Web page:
Point to Ponder:
Do you regularly acknowledge what you are grateful for?
by Neissa Brown Springmann
As you have likely noticed, during the month of November we are celebrating gratitude! Not only are we eager to blast out our gratitude in our social media #ignitegratefulgram contest, but we are fired up to wear our gratitude loud and proud with our NEW ‘Grateful’ fall apparel.
We are not at all suggesting or asking that you post or wear your grateful spirit to be boastful about your “things”. Instead, the motivation behind our Grateful Campaign is to encourage the daily action of giving thanks for our amazing lives and blessings…because when life gets inevitably tough, a grateful spirit can change a bad day into a good day, and a good day into a great day, because gratitude changes everything. I’m hopeful that our Grateful Campaign will inspire and reignite a grateful spirit in everyone.
There is no denying that acknowledging our blessings on a daily basis leads to a physiological reaction that creates a happy and peacful state in the body. To go a step further, based on the findings from a fascinating gratitude experiment conducted by two psychologists, writing down what we are grateful for leads to even greater results. Check this out:
“Two psychologists, Michael McCollough of Southern Methodist University in Dallas, Texas, and Robert Emmons of the University of California at Davis, wrote an article about an experiment they conducted on gratitude and its impact on well-being. The study split several hundred people into three different groups and all of the participants were asked to keep daily diaries. The first group kept a diary of the events that occurred during the day without being told specifically to write about either good or bad things; the second group was told to record their unpleasant experiences; and the last group was instructed to make a daily list of things for which they were grateful. The results of the study indicated that daily gratitude exercises resulted in higher reported levels of 1. alertness, 2. enthusiasm, 3. determination, 4. optimism, and 5. energy. In addition, those in the gratitude group experienced less 6. depression and 7. stress, and 8. were more likely to help others, 9. exercised more regularly, and 10. made greater progress toward achieving personal goals. In addition, Dr. Emmons’ research shows that those who practice gratitude tend to be more 11. creative, 12. bounce back more quickly from adversity, 13. have a stronger immune system, and 14. have stronger social relationships than those who don’t practice gratitude. He further points out that “To say we feel grateful is not to say that everything in our lives is necessarily great. It just means we are aware of our blessings.” – The Change Blog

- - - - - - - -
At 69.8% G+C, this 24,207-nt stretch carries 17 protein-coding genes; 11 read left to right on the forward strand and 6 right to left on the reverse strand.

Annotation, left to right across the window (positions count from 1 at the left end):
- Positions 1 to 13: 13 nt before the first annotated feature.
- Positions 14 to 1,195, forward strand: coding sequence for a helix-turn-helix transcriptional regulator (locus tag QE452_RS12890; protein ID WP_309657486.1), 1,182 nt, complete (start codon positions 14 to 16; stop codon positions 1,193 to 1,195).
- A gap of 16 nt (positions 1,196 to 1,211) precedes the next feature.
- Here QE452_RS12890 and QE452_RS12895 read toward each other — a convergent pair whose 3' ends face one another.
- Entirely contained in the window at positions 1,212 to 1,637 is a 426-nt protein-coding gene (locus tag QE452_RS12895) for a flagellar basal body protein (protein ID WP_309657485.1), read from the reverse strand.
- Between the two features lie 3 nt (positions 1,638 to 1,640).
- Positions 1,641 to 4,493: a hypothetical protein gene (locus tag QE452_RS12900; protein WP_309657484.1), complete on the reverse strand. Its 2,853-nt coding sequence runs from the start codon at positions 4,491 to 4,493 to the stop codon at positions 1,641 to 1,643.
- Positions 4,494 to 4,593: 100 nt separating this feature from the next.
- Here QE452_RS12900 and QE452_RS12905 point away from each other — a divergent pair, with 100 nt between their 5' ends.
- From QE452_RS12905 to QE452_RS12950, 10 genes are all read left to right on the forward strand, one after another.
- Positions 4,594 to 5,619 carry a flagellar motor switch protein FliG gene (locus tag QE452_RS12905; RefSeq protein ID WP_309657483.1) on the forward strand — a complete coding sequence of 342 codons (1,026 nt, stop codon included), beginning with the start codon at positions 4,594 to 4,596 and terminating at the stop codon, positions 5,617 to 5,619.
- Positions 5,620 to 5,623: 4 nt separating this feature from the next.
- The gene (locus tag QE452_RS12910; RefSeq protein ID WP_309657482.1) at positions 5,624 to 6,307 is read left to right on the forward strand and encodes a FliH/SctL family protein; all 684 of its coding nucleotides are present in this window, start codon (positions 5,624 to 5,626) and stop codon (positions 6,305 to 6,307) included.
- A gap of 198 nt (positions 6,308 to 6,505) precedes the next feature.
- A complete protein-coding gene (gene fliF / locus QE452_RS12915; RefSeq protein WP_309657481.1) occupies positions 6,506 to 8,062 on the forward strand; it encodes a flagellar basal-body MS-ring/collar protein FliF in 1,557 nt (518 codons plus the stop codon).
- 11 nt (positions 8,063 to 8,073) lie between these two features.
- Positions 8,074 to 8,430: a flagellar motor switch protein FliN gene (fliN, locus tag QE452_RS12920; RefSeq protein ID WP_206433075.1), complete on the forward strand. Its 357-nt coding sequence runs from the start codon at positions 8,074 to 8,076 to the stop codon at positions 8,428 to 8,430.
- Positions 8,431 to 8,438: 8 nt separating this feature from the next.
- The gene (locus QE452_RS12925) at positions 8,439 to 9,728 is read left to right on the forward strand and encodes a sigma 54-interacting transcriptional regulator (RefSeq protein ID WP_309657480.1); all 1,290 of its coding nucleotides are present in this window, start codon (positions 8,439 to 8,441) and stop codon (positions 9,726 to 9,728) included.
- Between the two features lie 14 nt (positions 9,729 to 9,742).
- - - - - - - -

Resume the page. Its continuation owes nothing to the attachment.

Something that I am experimenting with in our family is a gratitude jar. The jar sits in the middle of our dining room table and each evening at dinner, we talk about one thing we are grateful for, followed with writing it down on piece of paper and placing it in the jar. Because I have small children who can’t write, I have been writing what they say as as well as including the date. It has become a sweet and focused time which stirs up great conversation (even with a two and a four year old). My personal goal is to revisit the jar of notes during our Thanksgiving meal and to continue writing down what we are grateful for throughout the month of November and the remainder of the year.
Another idea is to print and cut out our Grateful Printables. Then, place your jar, printables and pen in a high-traffic area in your home and anytime you or your family members pass by it, drop a gratitude note in the jar. From a good nights rest, a warm a cup of coffee to the blessing of good health, family and friends, it all counts and taking the time to acknowledging your blessings will make a positive impact in your health, relationships and overall quality of life. And, several months from now or anytime you need a pick-me-up, all you have to do is read what’s in the jar and you are guaranteed a good laugh, happy cry and/or mood booster. Why? Because gratitude changes everything!
Print out our Grateful Printables. Place your jar, printables and pen in a high-traffic area in your home and anytime you or your family members pass by it, drop a gratitude note in the jar. Or, at dinner each evening have each family member write down and discuss what they are grateful for and place in the jar.
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